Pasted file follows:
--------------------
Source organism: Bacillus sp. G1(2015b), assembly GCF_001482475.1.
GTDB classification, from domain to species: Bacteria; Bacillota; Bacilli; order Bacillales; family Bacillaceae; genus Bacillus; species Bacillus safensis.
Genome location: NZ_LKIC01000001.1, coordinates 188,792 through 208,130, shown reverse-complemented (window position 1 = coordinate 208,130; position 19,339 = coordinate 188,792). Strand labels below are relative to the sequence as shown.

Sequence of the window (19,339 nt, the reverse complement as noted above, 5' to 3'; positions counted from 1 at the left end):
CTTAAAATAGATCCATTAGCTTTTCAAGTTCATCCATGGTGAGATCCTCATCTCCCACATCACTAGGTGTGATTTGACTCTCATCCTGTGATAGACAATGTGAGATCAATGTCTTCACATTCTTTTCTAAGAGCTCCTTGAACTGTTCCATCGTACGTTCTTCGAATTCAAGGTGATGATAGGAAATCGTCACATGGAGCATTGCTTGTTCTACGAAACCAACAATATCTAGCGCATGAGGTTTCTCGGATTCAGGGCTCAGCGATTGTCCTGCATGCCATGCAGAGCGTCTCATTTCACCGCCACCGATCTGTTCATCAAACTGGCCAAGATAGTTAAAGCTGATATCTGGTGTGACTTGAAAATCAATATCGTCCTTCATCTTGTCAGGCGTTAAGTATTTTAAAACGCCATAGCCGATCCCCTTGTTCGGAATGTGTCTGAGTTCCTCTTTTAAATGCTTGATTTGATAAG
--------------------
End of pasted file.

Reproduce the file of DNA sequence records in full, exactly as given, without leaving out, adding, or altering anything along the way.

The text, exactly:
Source organism: Bacillus sp. G1(2015b), assembly GCF_001482475.1.
GTDB classification, from domain to species: Bacteria; Bacillota; Bacilli; order Bacillales; family Bacillaceae; genus Bacillus; species Bacillus safensis.
Genome location: NZ_LKIC01000001.1, coordinates 188,792 through 208,130, shown reverse-complemented (window position 1 = coordinate 208,130; position 19,339 = coordinate 188,792). Strand labels below are relative to the sequence as shown.

Sequence of the window (19,339 nt, the reverse complement as noted above, 5' to 3'; positions counted from 1 at the left end):
CTTAAAATAGATCCATTAGCTTTTCAAGTTCATCCATGGTGAGATCCTCATCTCCCACATCACTAGGTGTGATTTGACTCTCATCCTGTGATAGACAATGTGAGATCAATGTCTTCACATTCTTTTCTAAGAGCTCCTTGAACTGTTCCATCGTACGTTCTTCGAATTCAAGGTGATGATAGGAAATCGTCACATGGAGCATTGCTTGTTCTACGAAACCAACAATATCTAGCGCATGAGGTTTCTCGGATTCAGGGCTCAGCGATTGTCCTGCATGCCATGCAGAGCGTCTCATTTCACCGCCACCGATCTGTTCATCAAACTGGCCAAGATAGTTAAAGCTGATATCTGGTGTGACTTGAAAATCAATATCGTCCTTCATCTTGTCAGGCGTTAAGTATTTTAAAACGCCATAGCCGATCCCCTTGTTCGGAATGTGTCTGAGTTCCTCTTTTAAATGCTTGATTTGATAAG